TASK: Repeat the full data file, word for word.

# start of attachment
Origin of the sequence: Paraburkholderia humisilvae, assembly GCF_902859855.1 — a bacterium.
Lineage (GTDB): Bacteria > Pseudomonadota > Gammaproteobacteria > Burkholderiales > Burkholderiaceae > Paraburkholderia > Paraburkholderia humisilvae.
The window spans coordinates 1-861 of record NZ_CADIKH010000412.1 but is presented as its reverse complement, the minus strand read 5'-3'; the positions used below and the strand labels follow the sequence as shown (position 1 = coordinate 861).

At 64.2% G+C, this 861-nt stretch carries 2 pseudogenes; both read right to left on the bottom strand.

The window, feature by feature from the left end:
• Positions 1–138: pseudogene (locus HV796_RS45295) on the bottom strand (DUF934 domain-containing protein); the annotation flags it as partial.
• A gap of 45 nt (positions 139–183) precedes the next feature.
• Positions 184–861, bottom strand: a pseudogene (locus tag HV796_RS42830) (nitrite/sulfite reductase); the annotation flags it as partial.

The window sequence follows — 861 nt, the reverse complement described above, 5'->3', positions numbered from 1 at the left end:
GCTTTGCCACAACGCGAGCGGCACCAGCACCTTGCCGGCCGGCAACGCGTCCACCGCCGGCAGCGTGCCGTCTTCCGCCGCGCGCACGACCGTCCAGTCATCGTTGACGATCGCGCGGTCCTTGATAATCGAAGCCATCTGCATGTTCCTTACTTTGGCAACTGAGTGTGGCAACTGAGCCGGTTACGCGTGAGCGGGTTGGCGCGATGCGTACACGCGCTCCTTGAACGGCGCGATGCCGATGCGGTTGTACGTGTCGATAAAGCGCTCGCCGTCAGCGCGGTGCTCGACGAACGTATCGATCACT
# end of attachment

Origin of the sequence: Paraburkholderia humisilvae, assembly GCF_902859855.1 — a bacterium.
Lineage (GTDB): Bacteria > Pseudomonadota > Gammaproteobacteria > Burkholderiales > Burkholderiaceae > Paraburkholderia > Paraburkholderia humisilvae.
The window spans coordinates 1-861 of record NZ_CADIKH010000412.1 but is presented as its reverse complement, the minus strand read 5'-3'; the positions used below and the strand labels follow the sequence as shown (position 1 = coordinate 861).

At 64.2% G+C, this 861-nt stretch carries 2 pseudogenes; both read right to left on the bottom strand.

The window, feature by feature from the left end:
• Positions 1–138: pseudogene (locus HV796_RS45295) on the bottom strand (DUF934 domain-containing protein); the annotation flags it as partial.
• A gap of 45 nt (positions 139–183) precedes the next feature.
• Positions 184–861, bottom strand: a pseudogene (locus tag HV796_RS42830) (nitrite/sulfite reductase); the annotation flags it as partial.

The window sequence follows — 861 nt, the reverse complement described above, 5'->3', positions numbered from 1 at the left end:
GCTTTGCCACAACGCGAGCGGCACCAGCACCTTGCCGGCCGGCAACGCGTCCACCGCCGGCAGCGTGCCGTCTTCCGCCGCGCGCACGACCGTCCAGTCATCGTTGACGATCGCGCGGTCCTTGATAATCGAAGCCATCTGCATGTTCCTTACTTTGGCAACTGAGTGTGGCAACTGAGCCGGTTACGCGTGAGCGGGTTGGCGCGATGCGTACACGCGCTCCTTGAACGGCGCGATGCCGATGCGGTTGTACGTGTCGATAAAGCGCTCGCCGTCAGCGCGGTGCTCGACGAACGTATCGATCACT